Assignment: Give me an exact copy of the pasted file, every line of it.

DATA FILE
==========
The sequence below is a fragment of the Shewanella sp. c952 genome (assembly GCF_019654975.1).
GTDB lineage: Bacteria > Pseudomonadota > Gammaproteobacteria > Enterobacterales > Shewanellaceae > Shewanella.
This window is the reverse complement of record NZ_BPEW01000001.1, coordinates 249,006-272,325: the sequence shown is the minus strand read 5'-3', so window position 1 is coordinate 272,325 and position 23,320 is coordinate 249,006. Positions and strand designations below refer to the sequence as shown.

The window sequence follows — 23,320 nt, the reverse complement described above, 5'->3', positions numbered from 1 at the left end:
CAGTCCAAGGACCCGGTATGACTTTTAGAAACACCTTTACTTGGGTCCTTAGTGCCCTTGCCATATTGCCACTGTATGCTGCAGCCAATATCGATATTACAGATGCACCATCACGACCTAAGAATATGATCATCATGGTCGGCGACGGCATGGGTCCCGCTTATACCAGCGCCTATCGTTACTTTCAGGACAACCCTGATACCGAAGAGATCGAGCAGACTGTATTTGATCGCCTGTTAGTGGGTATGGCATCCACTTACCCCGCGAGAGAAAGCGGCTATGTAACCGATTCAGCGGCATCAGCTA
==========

The sequence below is a fragment of the Shewanella sp. c952 genome (assembly GCF_019654975.1).
GTDB lineage: Bacteria > Pseudomonadota > Gammaproteobacteria > Enterobacterales > Shewanellaceae > Shewanella.
This window is the reverse complement of record NZ_BPEW01000001.1, coordinates 249,006-272,325: the sequence shown is the minus strand read 5'-3', so window position 1 is coordinate 272,325 and position 23,320 is coordinate 249,006. Positions and strand designations below refer to the sequence as shown.

The window sequence follows — 23,320 nt, the reverse complement described above, 5'->3', positions numbered from 1 at the left end:
CAGTCCAAGGACCCGGTATGACTTTTAGAAACACCTTTACTTGGGTCCTTAGTGCCCTTGCCATATTGCCACTGTATGCTGCAGCCAATATCGATATTACAGATGCACCATCACGACCTAAGAATATGATCATCATGGTCGGCGACGGCATGGGTCCCGCTTATACCAGCGCCTATCGTTACTTTCAGGACAACCCTGATACCGAAGAGATCGAGCAGACTGTATTTGATCGCCTGTTAGTGGGTATGGCATCCACTTACCCCGCGAGAGAAAGCGGCTATGTAACCGATTCAGCGGCATCAGCTA